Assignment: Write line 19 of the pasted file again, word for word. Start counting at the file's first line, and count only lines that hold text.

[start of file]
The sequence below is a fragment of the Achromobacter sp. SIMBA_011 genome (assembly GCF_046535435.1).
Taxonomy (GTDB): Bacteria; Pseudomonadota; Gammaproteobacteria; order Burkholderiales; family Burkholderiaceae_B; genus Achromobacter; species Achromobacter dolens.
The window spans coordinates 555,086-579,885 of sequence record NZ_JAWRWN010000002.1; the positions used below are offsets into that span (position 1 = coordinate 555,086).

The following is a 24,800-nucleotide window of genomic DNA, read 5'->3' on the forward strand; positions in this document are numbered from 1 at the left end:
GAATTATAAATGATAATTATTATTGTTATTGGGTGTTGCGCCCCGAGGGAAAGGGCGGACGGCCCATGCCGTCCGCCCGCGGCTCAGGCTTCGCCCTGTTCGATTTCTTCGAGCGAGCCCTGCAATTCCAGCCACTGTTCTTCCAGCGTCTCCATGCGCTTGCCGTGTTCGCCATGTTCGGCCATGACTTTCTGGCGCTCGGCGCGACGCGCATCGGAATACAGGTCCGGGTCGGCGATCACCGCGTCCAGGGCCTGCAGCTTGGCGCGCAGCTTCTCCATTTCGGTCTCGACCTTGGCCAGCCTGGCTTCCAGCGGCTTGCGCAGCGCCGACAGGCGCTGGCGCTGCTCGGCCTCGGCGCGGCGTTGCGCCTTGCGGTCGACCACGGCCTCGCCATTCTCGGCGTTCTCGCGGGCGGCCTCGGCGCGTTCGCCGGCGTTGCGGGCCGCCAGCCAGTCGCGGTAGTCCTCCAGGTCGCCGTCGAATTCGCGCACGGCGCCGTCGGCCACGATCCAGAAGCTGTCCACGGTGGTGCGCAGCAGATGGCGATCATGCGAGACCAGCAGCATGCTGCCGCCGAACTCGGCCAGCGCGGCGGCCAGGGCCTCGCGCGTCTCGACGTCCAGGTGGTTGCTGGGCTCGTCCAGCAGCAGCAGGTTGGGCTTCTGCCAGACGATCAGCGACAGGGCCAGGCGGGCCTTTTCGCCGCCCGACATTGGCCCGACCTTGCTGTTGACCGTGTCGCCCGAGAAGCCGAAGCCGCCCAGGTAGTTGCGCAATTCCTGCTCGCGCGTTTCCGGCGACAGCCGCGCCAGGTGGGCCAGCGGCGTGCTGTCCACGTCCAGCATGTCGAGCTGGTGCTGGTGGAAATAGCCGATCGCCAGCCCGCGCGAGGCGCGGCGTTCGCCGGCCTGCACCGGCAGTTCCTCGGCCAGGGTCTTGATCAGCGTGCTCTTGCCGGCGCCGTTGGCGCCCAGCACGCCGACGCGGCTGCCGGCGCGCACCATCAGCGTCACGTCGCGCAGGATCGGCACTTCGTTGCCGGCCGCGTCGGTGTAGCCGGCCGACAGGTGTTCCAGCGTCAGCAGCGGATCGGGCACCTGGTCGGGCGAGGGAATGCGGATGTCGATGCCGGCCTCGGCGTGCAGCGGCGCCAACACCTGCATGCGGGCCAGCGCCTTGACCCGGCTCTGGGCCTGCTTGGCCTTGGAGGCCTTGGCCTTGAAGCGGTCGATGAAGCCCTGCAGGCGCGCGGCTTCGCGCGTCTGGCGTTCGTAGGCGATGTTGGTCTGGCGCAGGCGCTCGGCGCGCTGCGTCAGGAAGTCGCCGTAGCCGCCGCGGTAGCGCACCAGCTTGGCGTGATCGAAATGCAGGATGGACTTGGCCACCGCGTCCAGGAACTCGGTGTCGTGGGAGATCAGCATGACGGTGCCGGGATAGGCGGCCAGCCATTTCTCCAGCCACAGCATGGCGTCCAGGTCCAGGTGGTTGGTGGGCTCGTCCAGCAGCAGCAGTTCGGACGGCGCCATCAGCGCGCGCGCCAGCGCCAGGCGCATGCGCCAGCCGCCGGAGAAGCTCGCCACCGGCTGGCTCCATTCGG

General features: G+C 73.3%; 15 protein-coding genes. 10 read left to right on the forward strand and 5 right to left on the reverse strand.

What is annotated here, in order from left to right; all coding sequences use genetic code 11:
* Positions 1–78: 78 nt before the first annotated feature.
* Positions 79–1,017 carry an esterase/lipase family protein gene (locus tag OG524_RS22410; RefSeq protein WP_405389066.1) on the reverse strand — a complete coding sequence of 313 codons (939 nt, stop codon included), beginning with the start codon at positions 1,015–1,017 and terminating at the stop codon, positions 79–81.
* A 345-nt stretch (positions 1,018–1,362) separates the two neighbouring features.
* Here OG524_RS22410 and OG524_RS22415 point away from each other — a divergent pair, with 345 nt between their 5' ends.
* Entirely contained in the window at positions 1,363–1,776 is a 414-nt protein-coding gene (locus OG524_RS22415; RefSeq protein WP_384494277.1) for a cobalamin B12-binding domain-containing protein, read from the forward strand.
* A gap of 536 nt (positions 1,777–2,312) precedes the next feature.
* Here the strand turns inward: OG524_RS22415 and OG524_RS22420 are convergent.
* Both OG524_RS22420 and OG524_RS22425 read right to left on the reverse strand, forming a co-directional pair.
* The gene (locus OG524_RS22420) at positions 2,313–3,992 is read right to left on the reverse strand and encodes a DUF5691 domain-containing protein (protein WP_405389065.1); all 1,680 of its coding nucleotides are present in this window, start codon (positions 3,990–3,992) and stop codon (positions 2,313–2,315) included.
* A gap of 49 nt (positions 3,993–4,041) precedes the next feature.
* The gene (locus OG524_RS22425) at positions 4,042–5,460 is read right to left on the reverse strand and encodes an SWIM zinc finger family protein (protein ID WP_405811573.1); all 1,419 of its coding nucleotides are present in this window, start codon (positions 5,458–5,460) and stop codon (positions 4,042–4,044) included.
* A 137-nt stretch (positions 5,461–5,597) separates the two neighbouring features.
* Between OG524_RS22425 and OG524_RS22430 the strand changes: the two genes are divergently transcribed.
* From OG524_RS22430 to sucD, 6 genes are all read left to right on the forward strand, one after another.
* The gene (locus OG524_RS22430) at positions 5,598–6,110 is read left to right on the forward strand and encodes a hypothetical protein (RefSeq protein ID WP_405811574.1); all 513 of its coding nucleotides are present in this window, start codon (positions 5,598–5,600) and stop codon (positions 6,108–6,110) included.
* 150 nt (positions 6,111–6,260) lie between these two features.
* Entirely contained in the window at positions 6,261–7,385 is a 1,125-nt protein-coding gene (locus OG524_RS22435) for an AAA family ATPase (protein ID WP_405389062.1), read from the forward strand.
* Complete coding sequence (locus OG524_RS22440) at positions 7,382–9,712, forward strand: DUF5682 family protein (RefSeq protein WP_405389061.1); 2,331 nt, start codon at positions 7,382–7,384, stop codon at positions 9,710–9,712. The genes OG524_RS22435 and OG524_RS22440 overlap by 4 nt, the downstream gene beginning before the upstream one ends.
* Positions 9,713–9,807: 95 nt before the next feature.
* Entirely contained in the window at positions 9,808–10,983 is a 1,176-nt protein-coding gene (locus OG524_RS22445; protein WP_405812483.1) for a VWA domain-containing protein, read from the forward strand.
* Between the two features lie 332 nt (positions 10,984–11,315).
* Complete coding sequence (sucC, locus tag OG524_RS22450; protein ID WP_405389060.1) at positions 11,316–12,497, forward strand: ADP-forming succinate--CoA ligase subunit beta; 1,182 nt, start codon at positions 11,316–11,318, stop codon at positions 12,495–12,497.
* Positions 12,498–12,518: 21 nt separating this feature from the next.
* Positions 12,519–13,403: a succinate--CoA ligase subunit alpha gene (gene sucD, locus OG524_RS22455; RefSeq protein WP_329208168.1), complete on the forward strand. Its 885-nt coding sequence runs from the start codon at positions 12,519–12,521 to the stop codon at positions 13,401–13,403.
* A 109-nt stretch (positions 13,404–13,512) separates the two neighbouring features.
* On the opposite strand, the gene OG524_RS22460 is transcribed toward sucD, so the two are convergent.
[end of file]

* A 137-nt stretch (positions 5,461–5,597) separates the two neighbouring features.